The Amazon Rainforest Continues to Burn
Wed, April 21, 2021

The Amazon Rainforest Continues to Burn

Last August, all eyes were on the Amazon rainforest. Photos of the blackened sky above Brazil’s famed rainforest started to pop up on Twitter, alarming all of us that “the lungs of the world” was burning at a high rate / Photo by: NASA via Wikimedia Commons

 

Last August, all eyes were on the Amazon rainforest. Photos of the blackened sky above Brazil’s famed rainforest started to pop up on Twitter, alarming all of us that “the lungs of the world” was burning at a high rate. Reports showed that there were thousands of individual fires during that month in the Amazon. 

It’s normal for forest fires to occur in the Amazon, especially during the dry season between July and October. These can be caused by naturally occurring events such as lightning strikes. However, this year was different. According to CNN, an American news-based pay television channel owned by AT&T's WarnerMedia, researchers and environmental organizations stated that the fires were caused by cattle ranchers and loggers who wanted to clear and utilize the land. 

"The vast majority of these fires are human-lit," Christian Poirier, the program director of non-profit organization Amazon Watch, said.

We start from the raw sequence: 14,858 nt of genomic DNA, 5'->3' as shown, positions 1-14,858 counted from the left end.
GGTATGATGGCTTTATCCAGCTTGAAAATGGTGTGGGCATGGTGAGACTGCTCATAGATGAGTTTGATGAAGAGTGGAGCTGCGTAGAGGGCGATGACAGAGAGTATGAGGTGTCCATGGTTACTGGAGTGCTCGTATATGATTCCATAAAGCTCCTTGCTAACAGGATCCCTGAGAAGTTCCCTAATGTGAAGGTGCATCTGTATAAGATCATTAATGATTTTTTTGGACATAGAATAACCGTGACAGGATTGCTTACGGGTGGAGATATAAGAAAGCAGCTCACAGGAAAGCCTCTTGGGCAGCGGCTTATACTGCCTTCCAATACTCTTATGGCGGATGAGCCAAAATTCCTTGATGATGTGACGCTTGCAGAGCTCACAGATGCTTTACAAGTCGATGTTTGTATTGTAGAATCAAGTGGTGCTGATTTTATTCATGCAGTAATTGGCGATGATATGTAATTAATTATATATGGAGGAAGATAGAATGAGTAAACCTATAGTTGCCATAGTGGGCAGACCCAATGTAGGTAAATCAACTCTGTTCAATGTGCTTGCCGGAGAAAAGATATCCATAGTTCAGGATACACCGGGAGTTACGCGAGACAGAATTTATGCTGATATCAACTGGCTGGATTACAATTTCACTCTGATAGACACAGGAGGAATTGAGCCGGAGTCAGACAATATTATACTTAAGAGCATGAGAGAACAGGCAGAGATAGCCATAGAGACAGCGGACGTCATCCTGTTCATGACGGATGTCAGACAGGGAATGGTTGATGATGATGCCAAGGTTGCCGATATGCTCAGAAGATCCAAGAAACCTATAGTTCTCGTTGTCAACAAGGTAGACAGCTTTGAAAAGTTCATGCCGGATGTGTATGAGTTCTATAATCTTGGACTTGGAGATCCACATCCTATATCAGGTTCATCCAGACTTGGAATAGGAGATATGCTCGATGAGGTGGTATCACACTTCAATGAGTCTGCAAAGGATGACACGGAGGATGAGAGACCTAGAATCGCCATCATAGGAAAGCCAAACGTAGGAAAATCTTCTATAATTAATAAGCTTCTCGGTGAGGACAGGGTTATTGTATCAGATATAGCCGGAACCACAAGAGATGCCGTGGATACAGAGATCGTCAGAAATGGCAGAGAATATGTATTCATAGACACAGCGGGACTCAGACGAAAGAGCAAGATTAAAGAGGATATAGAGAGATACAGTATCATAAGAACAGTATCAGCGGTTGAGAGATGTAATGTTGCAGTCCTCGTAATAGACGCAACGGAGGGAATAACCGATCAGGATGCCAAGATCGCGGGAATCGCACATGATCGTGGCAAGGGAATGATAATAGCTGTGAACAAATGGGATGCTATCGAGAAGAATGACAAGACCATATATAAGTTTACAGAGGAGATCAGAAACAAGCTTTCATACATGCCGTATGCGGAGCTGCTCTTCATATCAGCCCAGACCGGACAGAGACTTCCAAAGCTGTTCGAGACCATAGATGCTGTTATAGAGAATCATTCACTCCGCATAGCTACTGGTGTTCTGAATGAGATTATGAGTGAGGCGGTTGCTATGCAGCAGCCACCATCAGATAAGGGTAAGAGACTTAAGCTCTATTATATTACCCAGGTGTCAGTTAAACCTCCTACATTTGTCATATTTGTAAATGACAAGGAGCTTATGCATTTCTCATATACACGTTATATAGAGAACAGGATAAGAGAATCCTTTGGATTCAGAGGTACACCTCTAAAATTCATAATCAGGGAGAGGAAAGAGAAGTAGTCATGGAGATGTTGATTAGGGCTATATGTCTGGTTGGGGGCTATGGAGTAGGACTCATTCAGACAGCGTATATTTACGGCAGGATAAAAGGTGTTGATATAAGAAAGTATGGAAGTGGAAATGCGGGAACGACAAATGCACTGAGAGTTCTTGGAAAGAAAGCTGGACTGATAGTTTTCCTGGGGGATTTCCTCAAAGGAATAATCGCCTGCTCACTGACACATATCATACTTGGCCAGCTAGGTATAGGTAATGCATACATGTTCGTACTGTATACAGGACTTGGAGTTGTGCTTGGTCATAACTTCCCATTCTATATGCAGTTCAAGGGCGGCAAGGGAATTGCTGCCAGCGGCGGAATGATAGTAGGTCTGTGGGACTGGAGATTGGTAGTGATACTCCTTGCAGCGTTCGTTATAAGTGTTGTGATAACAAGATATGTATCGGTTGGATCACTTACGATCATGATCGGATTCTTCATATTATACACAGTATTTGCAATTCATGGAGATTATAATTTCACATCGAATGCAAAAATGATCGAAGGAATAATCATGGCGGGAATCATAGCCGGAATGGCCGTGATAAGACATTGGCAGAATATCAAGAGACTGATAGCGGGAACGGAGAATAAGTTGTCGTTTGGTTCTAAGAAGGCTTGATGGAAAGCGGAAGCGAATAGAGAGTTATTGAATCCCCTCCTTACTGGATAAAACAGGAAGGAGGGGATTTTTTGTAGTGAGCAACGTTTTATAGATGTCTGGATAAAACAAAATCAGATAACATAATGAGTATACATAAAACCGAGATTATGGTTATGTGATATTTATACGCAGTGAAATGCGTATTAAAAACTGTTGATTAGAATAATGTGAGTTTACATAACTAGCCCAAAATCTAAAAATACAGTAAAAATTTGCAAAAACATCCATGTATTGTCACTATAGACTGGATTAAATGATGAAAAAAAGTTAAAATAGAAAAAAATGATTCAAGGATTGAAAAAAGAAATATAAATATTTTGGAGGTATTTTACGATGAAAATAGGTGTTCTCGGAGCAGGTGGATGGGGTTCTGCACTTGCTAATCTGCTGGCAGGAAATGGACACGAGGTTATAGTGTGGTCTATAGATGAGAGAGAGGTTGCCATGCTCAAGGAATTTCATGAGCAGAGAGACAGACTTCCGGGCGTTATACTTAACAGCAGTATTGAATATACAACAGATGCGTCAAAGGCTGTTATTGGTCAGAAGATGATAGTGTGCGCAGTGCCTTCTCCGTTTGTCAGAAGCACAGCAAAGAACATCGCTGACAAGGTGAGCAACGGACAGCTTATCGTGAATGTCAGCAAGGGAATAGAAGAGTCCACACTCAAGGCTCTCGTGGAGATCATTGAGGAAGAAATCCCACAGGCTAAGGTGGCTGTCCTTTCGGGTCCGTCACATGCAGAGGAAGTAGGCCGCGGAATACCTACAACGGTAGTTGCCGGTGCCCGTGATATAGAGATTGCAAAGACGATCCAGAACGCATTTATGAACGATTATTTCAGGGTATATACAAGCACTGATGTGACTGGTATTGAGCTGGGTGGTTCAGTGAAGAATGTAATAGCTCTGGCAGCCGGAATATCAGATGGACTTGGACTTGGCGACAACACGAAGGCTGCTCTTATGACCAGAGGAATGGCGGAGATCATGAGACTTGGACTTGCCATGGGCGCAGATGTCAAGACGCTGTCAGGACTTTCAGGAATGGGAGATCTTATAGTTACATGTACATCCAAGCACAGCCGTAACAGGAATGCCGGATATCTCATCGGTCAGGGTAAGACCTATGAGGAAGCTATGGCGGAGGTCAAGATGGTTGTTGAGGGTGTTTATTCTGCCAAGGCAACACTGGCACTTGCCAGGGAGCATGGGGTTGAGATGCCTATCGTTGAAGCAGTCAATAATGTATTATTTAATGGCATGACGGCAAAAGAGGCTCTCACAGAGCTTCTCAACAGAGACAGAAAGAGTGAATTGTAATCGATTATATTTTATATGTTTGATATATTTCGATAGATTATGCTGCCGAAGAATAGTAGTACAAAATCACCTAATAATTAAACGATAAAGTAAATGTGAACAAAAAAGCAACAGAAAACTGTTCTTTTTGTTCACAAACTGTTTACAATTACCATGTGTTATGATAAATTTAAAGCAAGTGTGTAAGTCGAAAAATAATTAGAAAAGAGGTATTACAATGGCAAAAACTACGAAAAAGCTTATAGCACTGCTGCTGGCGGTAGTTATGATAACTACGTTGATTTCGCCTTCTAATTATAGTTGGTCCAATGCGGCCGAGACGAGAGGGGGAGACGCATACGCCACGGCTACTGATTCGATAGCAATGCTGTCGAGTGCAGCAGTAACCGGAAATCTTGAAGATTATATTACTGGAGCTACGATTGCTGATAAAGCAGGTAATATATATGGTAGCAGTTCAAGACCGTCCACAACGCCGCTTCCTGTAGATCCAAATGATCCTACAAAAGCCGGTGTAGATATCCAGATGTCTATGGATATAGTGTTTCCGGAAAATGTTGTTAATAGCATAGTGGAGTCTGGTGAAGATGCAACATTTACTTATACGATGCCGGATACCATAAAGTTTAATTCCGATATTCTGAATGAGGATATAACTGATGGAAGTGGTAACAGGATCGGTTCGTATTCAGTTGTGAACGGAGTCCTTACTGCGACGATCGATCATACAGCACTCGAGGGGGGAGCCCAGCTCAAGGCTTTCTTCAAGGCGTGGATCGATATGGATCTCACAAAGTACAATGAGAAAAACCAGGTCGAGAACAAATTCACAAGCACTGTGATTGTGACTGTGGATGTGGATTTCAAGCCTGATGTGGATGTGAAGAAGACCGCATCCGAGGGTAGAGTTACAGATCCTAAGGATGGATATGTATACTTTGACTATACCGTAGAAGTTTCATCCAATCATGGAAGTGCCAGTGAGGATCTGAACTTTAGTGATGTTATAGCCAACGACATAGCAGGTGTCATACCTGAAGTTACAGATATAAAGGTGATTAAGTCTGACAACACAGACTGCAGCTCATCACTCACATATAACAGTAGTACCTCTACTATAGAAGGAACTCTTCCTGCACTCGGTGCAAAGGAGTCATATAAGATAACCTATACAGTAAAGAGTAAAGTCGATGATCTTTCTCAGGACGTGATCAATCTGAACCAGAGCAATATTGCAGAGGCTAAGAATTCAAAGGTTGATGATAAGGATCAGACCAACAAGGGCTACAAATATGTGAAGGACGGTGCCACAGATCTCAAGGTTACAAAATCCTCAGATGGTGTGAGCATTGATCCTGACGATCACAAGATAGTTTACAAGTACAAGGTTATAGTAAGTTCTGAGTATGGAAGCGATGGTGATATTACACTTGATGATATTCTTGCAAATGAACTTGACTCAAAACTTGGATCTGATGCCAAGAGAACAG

The National Institute for Space Research (INPE) reported that the number of fires in Brazil during the last week of August was 80% higher compared to last year. More than half of those fires occurred in the Amazon region. Of this number, 99% was a result of human actions “either on purpose or by accident.” CNN meteorologist Haley Brink stated that the fires can't be attributed to natural causes and are "definitely human-induced.” 

Brink added that the fires fit into an established seasonal agricultural pattern. "It's the best time to burn because the vegetation is dry. [Farmers] wait for the dry season and they start burning and clearing the areas so that their cattle can graze. And that's what we're suspecting is going on down there,” he said.

While experts are blaming human activities for the fires, activists are blaming Brazilian President Jair Bolsonaro. It was reported that he encouraged ranchers, farmers, and loggers to exploit and burn the rainforest like never before with a sense of impunity. Bolsonaro even pushed for anti-environment policies since he started his term. Months after the huge fires happened, many of us are still clueless about the Amazon forest’s current situation.

The Amazon Is Still Burning

Since January, a staggering 121,000 fires have broken out across Brazil, and the Amazon is heavily affected. According to BBC, a British public service broadcaster, at least 7,747 square kilometers of Brazilian Amazon rainforest has already been cleared this year. However, Ane Alencar, the science director of the non-profit Amazon Environmental Research, believes that the true figure is likely to be at least 30% higher. This makes it the worst year since 2008 for Amazon deforestation in Brazil.

With the current status of the Brazilian Amazon, the World Wildlife Fund, an international non-governmental organization founded in 1961, working in the field of wilderness preservation, and the reduction of human impact on the environment, considers it “one of the most endangered ecosystems on the planet.”